We are very familiar with the physics and mechanics behind the high-end nanomaterial production equipment since we designed it! We found where we have good windows of operation for lots of different materials, and we have locked down the parameters. As a result, we have made a simple system where we have left two or three simple parameters to vary, which will change the nanoparticles' properties, mainly the size of the nanoparticle that you can produce.
We have also simplified the mechanics to make it very easy to change the material you are looking at. We generate the material by the ‘magnetron sputtering’ process (a lump of metal that you put a plasma over, and the gas ions knock atoms from the metal). We then turn these into nanoparticles. Using a straightforward process to change the target, we can then quickly switch to generate nanoparticles from a different material.
In terms of the main drive behind the development of the NL50, can you tell us about your current role at the health sciences department at UHI?
I was lucky enough to be offered a role in Inverness, where we are building the Inverness Campus. We are building an elective care research hospital and a new university research building, which will be called the Life Sciences Innovation Centre.
There is an existing biomedical research department there, and I will set up a new medical nanotechnology group. I will be applying our techniques in making nanomaterials for life science applications.
One application uses nanostructured surfaces to determine how biological molecules bind to surfaces and how they behave. There are many unknowns in life sciences when you run the experiments, so we aim to bring certainty to some of the empirical aspects of life sciences research.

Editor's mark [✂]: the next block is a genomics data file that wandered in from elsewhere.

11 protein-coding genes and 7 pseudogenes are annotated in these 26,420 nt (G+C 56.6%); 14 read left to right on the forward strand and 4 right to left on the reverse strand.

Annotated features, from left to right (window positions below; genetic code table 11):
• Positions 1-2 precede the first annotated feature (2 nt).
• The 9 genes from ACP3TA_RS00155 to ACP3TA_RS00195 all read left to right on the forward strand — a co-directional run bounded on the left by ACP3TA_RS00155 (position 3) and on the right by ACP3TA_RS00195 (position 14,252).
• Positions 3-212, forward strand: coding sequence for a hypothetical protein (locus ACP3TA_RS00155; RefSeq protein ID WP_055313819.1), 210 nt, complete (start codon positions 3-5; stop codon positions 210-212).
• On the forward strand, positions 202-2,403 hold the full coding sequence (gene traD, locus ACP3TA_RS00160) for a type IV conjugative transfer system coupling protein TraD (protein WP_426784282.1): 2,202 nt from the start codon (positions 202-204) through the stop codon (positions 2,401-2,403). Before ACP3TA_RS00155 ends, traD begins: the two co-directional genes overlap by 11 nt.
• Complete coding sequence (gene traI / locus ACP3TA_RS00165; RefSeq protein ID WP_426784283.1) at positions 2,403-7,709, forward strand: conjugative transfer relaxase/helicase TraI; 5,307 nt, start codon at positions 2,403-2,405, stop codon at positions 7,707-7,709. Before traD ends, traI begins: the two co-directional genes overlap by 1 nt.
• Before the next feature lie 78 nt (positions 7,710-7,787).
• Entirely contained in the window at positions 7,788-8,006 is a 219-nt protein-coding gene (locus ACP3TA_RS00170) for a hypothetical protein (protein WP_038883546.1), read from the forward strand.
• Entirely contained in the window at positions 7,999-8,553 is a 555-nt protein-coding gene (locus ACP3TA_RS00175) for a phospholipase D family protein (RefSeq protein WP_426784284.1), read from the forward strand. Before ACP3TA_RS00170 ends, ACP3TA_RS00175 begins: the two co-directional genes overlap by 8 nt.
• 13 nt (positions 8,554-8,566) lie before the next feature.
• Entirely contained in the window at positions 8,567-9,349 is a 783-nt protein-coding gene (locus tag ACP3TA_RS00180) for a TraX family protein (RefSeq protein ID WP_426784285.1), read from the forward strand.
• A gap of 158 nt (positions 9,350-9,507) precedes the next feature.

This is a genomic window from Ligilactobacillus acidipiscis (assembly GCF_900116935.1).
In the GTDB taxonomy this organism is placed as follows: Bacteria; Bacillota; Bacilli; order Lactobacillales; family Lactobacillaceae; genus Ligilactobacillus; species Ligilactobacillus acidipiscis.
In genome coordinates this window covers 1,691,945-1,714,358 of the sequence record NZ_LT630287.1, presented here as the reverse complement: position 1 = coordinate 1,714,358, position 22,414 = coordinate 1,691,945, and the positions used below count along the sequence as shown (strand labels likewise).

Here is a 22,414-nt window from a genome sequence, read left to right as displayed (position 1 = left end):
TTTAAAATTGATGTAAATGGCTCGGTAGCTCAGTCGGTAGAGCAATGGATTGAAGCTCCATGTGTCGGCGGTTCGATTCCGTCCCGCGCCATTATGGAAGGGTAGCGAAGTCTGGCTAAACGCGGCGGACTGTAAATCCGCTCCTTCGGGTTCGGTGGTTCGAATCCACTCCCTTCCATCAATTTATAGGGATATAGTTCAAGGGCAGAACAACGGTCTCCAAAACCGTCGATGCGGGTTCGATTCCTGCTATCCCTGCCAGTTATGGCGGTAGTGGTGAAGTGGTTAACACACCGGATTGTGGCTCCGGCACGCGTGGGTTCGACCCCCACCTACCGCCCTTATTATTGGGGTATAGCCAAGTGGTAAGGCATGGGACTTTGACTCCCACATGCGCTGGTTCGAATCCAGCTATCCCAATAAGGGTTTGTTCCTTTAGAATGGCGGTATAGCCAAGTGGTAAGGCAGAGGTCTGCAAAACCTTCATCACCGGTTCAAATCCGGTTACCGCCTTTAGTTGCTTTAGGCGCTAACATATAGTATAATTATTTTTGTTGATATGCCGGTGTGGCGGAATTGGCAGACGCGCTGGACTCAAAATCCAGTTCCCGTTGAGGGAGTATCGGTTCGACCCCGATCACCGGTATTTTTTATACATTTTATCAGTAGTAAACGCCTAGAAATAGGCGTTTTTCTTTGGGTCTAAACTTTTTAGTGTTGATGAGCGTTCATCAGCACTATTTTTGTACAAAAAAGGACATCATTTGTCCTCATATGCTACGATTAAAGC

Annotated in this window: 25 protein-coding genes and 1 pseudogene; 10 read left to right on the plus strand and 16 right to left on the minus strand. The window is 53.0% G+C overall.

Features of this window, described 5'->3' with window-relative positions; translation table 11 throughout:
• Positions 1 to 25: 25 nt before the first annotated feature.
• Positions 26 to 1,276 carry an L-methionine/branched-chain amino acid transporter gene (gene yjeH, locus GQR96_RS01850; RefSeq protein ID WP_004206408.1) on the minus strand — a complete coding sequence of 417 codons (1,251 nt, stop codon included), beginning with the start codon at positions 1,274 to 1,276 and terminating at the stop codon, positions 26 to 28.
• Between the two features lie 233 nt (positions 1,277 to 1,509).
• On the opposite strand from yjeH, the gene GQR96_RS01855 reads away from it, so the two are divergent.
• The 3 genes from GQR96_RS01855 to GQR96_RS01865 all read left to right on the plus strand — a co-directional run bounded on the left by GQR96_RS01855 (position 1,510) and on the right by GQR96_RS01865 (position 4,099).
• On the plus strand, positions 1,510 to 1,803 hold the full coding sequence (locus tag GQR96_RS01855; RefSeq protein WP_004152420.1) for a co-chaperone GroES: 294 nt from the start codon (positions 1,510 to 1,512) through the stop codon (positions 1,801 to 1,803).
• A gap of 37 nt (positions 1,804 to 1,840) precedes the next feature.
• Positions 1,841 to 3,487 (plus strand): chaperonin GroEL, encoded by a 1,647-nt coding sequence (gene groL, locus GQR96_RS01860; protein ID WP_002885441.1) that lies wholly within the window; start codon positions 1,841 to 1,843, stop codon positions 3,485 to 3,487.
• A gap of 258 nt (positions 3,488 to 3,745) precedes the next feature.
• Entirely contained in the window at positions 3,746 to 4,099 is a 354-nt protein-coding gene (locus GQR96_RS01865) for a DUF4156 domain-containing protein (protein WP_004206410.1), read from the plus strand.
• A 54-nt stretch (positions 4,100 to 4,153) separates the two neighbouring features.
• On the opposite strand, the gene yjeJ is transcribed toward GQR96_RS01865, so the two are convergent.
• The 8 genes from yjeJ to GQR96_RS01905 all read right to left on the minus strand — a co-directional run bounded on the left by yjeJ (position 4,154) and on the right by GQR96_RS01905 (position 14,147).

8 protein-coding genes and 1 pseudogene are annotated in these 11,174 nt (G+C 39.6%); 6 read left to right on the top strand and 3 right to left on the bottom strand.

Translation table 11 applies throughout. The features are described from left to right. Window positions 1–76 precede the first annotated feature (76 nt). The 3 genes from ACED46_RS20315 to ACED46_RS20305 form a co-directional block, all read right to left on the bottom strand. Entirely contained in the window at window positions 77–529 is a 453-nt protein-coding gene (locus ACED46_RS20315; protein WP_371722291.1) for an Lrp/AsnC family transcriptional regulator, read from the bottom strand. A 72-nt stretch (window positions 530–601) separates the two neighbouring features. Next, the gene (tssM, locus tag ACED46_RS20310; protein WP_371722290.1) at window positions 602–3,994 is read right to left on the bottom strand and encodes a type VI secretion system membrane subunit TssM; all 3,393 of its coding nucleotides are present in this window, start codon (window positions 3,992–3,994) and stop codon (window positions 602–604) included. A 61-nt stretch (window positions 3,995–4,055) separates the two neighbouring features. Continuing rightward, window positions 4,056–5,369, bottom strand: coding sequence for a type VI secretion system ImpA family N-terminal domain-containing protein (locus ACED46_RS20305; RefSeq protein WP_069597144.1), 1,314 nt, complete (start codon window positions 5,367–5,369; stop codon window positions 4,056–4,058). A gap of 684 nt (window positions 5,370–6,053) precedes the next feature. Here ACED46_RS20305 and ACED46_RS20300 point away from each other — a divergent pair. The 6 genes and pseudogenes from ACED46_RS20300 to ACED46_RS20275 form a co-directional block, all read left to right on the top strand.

I will be looking at all kinds of things at Inverness, including making synthetic diamond surfaces, inorganic/ organic nanomaterials, and antimicrobial/antiviral surfaces. I will have a more complex version of the Nikalyte type system, and we will probably have a NL50 up in Inverness as well so that all the post-grads and post-docs can play around with NL50 system too.
The NL50 utilizes a technique called ‘gas terminated deposition.’ Can you expand on this and tell us more about this technique and the importance behind it?
We use a ‘Physical Vapor Deposition' (PVD) technique, which takes place in a vacuum. This is used throughout the world. Whenever anyone says to me, “It is fantastic what you are doing, but it can’t be scalable,” I always mention a packet of crisps – inside is a very thin film of aluminum, which has been coated by a PVD process. This shows that it is economical to do that.
Lifting the lid on the NL50
We are really at the cutting edge of PVD, and not many other people do this, which makes us quite unusual (e.g., using plasma to evaporate). Take aluminum: we would evaporate it and then hold the atoms in a chamber. Then, by controlling the pressure in that chamber and the throughput of gas through a little aperture at the end, we can essentially thermalize the atoms. When they have lost enough energy, they see another metal atom, and they start sticking together. Therefore, you begin to grow crystalline and 3D nanoparticles in real-time. It only takes about 1,000 nanoseconds to form a particle.
Our plasma sits at about 5,000 Kelvin, but by the time the nanoparticles hit a surface, they are thermalized, meaning no temperature is involved at the substrate.
Thus, we can coat a very sensitive substrate. However, a coating of atoms is extremely different from a coating of nanoparticles. For instance, a coating of gold done by PVD looks like gold. A coating of gold nanoparticles will either look grey or pink, depending on the nanoparticles' size and thickness, because you see nanoscale effects. You do not see bulk gold effects. It is an entirely different material.
How does the NL50 use this technique of gas terminated deposition differently to previous equipment? What sort of impact will this new development have on the industry and those that want to use this technique in particular?
In terms of what impact this will have on the industry, people in the research lab will really be able to investigate new materials and techniques that were probably unreachable previously.